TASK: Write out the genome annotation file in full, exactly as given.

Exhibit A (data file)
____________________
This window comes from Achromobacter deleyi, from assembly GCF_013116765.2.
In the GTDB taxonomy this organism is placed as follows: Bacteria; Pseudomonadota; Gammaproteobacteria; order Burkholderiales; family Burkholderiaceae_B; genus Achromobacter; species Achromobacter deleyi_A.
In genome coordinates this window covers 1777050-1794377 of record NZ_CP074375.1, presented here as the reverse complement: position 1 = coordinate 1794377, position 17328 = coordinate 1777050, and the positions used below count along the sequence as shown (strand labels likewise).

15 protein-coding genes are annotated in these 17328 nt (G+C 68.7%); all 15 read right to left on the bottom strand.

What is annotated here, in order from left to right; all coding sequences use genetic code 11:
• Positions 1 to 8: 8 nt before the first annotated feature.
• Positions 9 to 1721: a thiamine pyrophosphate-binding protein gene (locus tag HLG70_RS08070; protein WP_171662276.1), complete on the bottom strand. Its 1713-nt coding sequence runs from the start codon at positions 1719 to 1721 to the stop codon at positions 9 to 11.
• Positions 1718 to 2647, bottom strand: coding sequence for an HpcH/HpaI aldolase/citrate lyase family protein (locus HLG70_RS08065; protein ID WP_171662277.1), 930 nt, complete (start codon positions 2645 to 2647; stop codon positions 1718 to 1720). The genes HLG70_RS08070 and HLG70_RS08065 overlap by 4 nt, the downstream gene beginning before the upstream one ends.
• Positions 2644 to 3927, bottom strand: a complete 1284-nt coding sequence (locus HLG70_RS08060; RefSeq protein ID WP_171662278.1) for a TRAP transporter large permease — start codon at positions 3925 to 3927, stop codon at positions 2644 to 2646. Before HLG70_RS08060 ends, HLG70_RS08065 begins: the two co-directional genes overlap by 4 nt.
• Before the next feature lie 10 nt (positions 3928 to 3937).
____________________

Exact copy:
This window comes from Achromobacter deleyi, from assembly GCF_013116765.2.
In the GTDB taxonomy this organism is placed as follows: Bacteria; Pseudomonadota; Gammaproteobacteria; order Burkholderiales; family Burkholderiaceae_B; genus Achromobacter; species Achromobacter deleyi_A.
In genome coordinates this window covers 1777050-1794377 of record NZ_CP074375.1, presented here as the reverse complement: position 1 = coordinate 1794377, position 17328 = coordinate 1777050, and the positions used below count along the sequence as shown (strand labels likewise).

15 protein-coding genes are annotated in these 17328 nt (G+C 68.7%); all 15 read right to left on the bottom strand.

What is annotated here, in order from left to right; all coding sequences use genetic code 11:
• Positions 1 to 8: 8 nt before the first annotated feature.
• Positions 9 to 1721: a thiamine pyrophosphate-binding protein gene (locus tag HLG70_RS08070; protein WP_171662276.1), complete on the bottom strand. Its 1713-nt coding sequence runs from the start codon at positions 1719 to 1721 to the stop codon at positions 9 to 11.
• Positions 1718 to 2647, bottom strand: coding sequence for an HpcH/HpaI aldolase/citrate lyase family protein (locus HLG70_RS08065; protein ID WP_171662277.1), 930 nt, complete (start codon positions 2645 to 2647; stop codon positions 1718 to 1720). The genes HLG70_RS08070 and HLG70_RS08065 overlap by 4 nt, the downstream gene beginning before the upstream one ends.
• Positions 2644 to 3927, bottom strand: a complete 1284-nt coding sequence (locus HLG70_RS08060; RefSeq protein ID WP_171662278.1) for a TRAP transporter large permease — start codon at positions 3925 to 3927, stop codon at positions 2644 to 2646. Before HLG70_RS08060 ends, HLG70_RS08065 begins: the two co-directional genes overlap by 4 nt.
• Before the next feature lie 10 nt (positions 3928 to 3937).